woman, Brittany McConnell, from the Idaho band Wolf Serpent, playing
keyboards and doing additional percussion.”
According to Weaver, audiences can (still) expect to join Wolves in the
Throne Room on a cathartic and exhausting journey through heartbreak
and triumph. George R.R. would certainly approve!
“We aim to create an immersive atmosphere, which means the everyday
‘monkey mind’ is put aside for a while, and we can just be fully in the present
with the music, and give ourselves space to be surprised by the what
feelings will emerge and what visions will arise. It’s a situation where space
and time are going to be torn open. People may be inspired to go wild.
There’s possession that occurs and that’s understandable and desirable.”
Wolves in the Throne Room perform at Dickens on June 23 during Sled Island.
BEATROUTE • JUNE 2017 | 29
grind, noise, art-rock — but always a car crash
There aren’t that many bands out there that can be accused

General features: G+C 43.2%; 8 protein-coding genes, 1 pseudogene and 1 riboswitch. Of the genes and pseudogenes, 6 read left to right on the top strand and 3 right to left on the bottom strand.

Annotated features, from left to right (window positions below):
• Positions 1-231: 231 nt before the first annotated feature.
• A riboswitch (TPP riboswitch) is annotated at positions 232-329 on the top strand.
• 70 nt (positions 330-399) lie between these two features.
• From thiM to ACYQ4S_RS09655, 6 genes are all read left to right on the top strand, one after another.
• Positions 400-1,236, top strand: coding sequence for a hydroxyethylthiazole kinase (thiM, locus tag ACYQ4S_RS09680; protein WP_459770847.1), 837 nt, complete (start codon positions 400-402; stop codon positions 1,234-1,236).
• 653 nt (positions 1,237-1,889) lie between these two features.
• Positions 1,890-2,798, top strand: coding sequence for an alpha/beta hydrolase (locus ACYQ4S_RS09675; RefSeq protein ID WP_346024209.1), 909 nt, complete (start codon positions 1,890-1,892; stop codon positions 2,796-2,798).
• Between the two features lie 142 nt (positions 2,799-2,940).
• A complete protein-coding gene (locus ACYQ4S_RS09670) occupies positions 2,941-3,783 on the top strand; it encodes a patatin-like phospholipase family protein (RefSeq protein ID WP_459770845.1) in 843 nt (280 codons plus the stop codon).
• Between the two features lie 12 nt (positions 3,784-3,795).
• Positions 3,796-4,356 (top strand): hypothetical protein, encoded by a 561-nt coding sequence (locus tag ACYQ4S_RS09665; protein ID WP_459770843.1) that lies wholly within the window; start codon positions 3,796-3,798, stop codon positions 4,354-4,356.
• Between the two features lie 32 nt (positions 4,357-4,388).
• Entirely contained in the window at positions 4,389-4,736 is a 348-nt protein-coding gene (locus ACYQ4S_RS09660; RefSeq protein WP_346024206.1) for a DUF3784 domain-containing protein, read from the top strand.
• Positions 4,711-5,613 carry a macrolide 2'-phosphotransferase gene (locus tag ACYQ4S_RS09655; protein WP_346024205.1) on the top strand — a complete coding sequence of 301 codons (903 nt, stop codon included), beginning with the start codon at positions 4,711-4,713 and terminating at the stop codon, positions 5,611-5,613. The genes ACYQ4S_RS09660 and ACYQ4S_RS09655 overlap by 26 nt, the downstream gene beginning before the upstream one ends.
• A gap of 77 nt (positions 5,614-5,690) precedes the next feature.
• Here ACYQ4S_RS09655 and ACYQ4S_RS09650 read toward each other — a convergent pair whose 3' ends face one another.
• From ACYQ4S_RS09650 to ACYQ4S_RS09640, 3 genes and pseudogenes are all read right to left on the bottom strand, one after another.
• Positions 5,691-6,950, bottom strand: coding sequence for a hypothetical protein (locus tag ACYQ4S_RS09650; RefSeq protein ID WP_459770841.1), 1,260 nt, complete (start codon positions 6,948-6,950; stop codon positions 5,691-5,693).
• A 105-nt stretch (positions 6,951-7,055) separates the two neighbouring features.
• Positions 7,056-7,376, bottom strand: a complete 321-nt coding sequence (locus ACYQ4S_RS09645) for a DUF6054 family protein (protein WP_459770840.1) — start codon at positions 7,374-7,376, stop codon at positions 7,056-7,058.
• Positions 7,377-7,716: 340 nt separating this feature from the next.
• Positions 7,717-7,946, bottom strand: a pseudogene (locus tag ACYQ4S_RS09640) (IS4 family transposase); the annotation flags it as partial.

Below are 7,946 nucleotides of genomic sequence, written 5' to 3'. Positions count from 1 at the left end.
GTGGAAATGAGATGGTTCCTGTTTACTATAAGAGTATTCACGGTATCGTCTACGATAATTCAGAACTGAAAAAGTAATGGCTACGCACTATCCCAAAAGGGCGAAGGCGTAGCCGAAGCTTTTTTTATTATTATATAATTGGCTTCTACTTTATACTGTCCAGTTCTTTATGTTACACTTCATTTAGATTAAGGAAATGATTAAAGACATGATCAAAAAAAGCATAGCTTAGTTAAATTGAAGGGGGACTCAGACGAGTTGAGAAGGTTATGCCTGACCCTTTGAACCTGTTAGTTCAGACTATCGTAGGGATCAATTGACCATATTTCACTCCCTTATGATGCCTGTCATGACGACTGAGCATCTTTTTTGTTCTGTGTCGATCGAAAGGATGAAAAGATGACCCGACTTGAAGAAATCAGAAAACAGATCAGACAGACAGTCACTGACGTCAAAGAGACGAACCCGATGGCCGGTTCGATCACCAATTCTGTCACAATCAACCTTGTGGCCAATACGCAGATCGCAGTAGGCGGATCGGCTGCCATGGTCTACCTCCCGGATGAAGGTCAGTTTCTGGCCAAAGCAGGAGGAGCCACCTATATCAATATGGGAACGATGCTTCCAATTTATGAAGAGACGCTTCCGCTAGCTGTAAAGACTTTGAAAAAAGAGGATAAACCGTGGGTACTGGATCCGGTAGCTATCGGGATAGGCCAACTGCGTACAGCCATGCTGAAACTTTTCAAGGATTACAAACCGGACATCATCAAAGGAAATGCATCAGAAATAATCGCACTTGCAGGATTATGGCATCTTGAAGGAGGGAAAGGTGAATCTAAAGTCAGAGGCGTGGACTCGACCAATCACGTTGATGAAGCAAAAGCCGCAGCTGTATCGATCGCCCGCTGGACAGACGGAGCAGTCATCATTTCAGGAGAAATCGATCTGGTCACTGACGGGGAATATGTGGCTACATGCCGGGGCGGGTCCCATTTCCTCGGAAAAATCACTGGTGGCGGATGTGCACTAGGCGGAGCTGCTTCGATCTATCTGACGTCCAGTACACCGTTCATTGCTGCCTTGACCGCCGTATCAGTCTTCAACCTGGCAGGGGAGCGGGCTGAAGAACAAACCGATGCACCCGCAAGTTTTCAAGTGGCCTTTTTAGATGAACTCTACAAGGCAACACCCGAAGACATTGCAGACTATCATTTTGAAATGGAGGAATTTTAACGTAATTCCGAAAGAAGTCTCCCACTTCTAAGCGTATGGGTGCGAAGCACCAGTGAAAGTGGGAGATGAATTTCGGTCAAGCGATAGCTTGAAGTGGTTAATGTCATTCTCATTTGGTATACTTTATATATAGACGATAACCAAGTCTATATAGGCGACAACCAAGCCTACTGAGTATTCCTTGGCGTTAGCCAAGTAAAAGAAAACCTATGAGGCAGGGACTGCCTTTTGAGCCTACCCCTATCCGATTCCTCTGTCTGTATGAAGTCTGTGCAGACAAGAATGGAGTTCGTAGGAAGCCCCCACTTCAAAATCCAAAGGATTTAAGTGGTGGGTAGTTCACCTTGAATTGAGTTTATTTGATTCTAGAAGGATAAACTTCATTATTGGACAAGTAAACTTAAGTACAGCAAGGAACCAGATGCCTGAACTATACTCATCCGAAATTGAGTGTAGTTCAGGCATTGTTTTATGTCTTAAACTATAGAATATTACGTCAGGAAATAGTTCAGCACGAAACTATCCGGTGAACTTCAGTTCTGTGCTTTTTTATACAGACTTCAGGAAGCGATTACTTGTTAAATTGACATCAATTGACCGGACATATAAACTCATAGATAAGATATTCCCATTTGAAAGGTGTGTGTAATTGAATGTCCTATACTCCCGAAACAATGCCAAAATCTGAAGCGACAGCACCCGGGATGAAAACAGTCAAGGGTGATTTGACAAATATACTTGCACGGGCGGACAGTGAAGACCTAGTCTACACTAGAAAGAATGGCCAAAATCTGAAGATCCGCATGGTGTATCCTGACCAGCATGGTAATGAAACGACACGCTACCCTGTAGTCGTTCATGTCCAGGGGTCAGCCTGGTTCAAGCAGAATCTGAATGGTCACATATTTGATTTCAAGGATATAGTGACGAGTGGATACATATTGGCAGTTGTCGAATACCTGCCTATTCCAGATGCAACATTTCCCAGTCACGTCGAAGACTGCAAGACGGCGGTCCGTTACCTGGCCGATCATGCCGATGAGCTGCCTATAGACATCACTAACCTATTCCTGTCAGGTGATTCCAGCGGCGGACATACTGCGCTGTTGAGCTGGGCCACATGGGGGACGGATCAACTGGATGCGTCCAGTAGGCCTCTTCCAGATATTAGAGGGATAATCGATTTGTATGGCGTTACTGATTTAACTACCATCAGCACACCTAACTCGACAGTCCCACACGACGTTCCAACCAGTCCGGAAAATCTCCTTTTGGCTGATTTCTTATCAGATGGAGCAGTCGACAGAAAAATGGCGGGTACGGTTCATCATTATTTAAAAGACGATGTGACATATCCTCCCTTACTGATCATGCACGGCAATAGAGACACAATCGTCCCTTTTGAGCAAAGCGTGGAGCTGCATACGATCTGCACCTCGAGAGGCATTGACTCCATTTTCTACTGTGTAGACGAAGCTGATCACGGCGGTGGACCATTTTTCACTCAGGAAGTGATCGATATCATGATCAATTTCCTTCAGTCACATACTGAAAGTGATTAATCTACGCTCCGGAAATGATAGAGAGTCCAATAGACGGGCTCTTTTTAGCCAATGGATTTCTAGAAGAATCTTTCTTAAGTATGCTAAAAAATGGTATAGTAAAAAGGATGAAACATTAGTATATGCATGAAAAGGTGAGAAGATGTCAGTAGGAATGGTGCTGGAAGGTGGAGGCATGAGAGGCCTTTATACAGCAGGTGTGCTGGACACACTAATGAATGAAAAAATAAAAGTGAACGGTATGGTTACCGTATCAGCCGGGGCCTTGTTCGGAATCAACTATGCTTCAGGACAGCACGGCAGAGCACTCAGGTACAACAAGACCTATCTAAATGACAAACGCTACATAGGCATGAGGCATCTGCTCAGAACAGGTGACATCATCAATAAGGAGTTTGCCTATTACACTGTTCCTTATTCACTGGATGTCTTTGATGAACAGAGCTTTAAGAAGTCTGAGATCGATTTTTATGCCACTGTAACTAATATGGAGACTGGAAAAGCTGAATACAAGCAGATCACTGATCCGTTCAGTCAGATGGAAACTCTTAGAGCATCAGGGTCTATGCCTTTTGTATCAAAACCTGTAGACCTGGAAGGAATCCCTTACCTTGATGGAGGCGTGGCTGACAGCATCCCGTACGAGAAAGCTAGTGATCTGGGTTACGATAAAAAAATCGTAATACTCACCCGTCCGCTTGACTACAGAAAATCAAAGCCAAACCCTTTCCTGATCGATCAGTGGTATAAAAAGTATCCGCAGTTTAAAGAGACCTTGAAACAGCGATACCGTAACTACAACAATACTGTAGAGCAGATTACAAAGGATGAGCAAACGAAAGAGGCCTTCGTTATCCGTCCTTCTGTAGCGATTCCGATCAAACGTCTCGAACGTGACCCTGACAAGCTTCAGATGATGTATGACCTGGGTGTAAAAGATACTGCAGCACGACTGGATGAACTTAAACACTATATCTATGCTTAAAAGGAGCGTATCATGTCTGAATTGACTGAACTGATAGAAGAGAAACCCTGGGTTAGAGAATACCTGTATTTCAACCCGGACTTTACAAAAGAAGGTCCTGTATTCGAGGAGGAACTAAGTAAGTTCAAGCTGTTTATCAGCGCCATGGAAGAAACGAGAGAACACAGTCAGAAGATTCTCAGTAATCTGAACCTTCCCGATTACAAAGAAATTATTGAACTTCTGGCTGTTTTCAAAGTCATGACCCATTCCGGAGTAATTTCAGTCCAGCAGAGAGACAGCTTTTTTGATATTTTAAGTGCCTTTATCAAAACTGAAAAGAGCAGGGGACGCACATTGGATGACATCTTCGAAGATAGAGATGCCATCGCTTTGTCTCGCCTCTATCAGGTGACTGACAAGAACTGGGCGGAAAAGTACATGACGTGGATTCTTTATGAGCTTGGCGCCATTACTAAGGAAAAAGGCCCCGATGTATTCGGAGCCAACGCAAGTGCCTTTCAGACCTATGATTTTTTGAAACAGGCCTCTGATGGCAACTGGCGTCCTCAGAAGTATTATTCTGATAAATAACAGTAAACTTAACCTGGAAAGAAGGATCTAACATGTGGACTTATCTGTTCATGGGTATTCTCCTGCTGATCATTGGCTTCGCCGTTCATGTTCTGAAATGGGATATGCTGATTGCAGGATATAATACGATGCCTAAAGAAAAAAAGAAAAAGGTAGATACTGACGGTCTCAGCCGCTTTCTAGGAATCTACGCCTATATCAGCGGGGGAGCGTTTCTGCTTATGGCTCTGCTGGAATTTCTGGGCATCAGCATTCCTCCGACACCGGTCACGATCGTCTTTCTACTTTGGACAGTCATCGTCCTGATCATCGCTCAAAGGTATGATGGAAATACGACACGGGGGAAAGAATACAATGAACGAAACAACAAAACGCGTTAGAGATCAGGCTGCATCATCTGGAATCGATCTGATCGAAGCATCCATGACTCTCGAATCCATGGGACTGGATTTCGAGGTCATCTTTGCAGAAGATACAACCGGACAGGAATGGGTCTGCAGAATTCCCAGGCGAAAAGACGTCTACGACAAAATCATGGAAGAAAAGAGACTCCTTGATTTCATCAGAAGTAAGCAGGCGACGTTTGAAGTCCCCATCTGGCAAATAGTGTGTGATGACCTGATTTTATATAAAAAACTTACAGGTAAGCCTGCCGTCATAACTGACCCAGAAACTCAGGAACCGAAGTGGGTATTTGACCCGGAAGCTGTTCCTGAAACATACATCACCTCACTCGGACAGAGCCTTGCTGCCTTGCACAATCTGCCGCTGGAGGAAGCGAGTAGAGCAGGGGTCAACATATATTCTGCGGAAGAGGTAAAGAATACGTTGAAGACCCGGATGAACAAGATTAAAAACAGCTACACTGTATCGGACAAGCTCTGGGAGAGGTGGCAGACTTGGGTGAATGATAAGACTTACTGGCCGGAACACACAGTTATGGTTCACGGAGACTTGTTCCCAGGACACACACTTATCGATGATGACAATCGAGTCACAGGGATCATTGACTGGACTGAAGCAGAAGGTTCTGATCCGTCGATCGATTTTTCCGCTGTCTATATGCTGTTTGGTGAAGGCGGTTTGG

of having a “cult” following. Bands are supposed to have
fans, as in “fanatics,” and a much larger coterie of people
who just enjoy their music, but not cults. Cults are all fanatics,
with no middle ground.
Daughters are a cult band, as much as The Shaggs or The
Residents—from the outside a queasy mix of art-grindcore and,
later in their career, noise-pop in which the pop sounds like early
Beginning life in Providence, Rhode Island after the break-up
of current members Alexis Marshall and Jon Syverson’s more
straightforward grindcore band As The Sun Sets, Daughters
released Canada Songs. It twisted the grind template while
retaining its sub one-minute song lengths. 2006’s Hell Songs was
subtler: the singing was clean and songs sometime broke the
two-minute mark. They followed this with Daughters two years
later, but by then the rot had set in.
“I got sober,” singer Alexis Marshall says, “and it just seemed that
it would be better for my life to walk away… the other three felt
that this was a temporary thing and we’ll have an indefinite hiatus,
and then there was quite a bit more fighting. It was pretty messy.”
Years later, a long-time fan and collaborator got the band back
together for a one-off show in Providence. They “more or less
picked up where (they’d) left off” and that gets us to today, when
the band are stable for the first time in a long time and working
on new material.
They hit the studio last year, but the songs they came out with
weren’t up to their standards. Marshall calls them “unfinished,”